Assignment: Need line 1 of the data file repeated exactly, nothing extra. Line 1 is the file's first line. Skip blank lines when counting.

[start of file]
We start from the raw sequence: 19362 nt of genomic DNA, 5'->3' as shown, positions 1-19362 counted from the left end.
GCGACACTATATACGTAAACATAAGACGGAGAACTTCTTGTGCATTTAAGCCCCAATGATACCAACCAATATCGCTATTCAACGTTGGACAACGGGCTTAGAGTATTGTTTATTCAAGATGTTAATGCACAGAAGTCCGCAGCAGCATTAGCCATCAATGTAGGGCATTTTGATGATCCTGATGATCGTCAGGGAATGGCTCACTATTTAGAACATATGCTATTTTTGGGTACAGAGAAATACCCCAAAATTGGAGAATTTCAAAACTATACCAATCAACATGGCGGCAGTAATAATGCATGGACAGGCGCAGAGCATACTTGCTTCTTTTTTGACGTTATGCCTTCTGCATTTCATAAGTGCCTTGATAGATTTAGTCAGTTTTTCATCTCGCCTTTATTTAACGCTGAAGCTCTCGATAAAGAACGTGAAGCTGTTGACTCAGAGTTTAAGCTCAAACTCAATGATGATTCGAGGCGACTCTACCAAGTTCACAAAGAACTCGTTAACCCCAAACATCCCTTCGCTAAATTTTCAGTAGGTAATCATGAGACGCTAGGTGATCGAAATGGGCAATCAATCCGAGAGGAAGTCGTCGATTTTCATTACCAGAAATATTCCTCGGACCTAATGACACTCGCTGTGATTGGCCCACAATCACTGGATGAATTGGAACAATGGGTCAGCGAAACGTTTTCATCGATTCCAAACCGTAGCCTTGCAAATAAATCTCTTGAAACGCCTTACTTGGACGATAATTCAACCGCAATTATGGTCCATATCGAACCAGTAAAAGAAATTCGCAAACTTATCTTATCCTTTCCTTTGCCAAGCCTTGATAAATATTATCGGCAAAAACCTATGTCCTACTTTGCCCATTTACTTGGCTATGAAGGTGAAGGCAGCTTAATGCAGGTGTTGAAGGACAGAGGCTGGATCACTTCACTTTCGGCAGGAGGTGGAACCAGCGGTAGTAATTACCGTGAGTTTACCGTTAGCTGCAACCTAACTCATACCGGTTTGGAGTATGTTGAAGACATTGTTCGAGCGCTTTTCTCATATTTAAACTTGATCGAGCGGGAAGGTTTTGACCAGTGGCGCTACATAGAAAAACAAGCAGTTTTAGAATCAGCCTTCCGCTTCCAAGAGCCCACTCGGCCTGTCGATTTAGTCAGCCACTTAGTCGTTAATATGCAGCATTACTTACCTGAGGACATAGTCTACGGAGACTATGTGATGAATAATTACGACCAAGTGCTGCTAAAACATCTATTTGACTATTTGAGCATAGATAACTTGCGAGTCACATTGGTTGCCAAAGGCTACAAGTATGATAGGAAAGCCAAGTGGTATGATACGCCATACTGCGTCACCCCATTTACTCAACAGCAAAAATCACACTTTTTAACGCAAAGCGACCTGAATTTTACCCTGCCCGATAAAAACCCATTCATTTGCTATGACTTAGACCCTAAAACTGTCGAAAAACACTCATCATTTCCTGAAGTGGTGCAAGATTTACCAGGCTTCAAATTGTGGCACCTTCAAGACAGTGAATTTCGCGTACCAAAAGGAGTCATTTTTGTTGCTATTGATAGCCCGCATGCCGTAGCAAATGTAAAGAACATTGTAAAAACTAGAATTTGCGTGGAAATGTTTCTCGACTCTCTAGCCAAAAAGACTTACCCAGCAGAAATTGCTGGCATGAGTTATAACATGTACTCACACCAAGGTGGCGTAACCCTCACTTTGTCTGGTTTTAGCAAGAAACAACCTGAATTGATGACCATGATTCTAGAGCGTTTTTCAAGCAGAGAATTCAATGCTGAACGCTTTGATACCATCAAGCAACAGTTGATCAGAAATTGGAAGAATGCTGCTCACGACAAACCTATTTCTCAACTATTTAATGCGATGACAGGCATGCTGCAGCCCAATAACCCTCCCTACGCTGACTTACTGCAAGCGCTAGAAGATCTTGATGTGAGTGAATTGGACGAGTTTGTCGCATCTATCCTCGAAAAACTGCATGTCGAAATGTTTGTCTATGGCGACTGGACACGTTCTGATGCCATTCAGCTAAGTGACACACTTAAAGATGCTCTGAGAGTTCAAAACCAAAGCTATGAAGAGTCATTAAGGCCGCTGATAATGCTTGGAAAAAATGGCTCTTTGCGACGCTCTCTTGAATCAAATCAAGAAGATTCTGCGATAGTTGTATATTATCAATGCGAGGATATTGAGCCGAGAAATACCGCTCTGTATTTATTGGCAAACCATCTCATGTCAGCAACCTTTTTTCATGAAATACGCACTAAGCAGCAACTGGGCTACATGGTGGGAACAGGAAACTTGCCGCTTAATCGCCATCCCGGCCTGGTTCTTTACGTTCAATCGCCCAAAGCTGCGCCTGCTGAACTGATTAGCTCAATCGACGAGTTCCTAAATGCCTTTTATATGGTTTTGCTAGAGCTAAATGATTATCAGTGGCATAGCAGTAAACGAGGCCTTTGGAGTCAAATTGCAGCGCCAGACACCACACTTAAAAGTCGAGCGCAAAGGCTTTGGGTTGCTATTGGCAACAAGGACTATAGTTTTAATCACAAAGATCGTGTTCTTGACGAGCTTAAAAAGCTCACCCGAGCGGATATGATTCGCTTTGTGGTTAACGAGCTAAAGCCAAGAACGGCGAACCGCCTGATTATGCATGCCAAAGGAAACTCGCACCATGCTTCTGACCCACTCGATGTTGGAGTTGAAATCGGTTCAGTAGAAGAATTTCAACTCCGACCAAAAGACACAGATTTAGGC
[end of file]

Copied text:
We start from the raw sequence: 19362 nt of genomic DNA, 5'->3' as shown, positions 1-19362 counted from the left end.